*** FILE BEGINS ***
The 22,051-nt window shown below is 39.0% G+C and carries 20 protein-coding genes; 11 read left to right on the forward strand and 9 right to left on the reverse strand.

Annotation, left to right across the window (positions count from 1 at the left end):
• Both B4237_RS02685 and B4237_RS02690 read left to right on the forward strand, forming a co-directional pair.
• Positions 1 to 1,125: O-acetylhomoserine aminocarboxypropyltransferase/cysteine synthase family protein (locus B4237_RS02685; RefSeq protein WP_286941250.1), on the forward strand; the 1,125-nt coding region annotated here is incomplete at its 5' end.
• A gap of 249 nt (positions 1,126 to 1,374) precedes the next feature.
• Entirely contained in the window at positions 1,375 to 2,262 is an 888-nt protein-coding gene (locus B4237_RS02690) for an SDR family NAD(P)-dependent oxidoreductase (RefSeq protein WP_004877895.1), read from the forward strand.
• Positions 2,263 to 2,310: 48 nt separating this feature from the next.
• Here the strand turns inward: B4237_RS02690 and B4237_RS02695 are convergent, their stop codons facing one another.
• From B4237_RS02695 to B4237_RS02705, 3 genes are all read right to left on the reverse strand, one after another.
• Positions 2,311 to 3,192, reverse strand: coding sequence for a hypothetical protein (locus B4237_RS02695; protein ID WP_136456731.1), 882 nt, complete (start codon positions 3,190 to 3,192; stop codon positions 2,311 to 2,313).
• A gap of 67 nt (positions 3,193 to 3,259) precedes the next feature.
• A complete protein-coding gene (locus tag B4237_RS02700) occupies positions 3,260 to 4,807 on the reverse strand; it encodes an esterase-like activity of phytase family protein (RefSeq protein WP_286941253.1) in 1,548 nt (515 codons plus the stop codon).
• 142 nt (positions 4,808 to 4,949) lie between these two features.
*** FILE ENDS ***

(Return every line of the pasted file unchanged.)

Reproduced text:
The 22,051-nt window shown below is 39.0% G+C and carries 20 protein-coding genes; 11 read left to right on the forward strand and 9 right to left on the reverse strand.

Annotation, left to right across the window (positions count from 1 at the left end):
• Both B4237_RS02685 and B4237_RS02690 read left to right on the forward strand, forming a co-directional pair.
• Positions 1 to 1,125: O-acetylhomoserine aminocarboxypropyltransferase/cysteine synthase family protein (locus B4237_RS02685; RefSeq protein WP_286941250.1), on the forward strand; the 1,125-nt coding region annotated here is incomplete at its 5' end.
• A gap of 249 nt (positions 1,126 to 1,374) precedes the next feature.
• Entirely contained in the window at positions 1,375 to 2,262 is an 888-nt protein-coding gene (locus B4237_RS02690) for an SDR family NAD(P)-dependent oxidoreductase (RefSeq protein WP_004877895.1), read from the forward strand.
• Positions 2,263 to 2,310: 48 nt separating this feature from the next.
• Here the strand turns inward: B4237_RS02690 and B4237_RS02695 are convergent, their stop codons facing one another.
• From B4237_RS02695 to B4237_RS02705, 3 genes are all read right to left on the reverse strand, one after another.
• Positions 2,311 to 3,192, reverse strand: coding sequence for a hypothetical protein (locus B4237_RS02695; protein ID WP_136456731.1), 882 nt, complete (start codon positions 3,190 to 3,192; stop codon positions 2,311 to 2,313).
• A gap of 67 nt (positions 3,193 to 3,259) precedes the next feature.
• A complete protein-coding gene (locus tag B4237_RS02700) occupies positions 3,260 to 4,807 on the reverse strand; it encodes an esterase-like activity of phytase family protein (RefSeq protein WP_286941253.1) in 1,548 nt (515 codons plus the stop codon).
• 142 nt (positions 4,808 to 4,949) lie between these two features.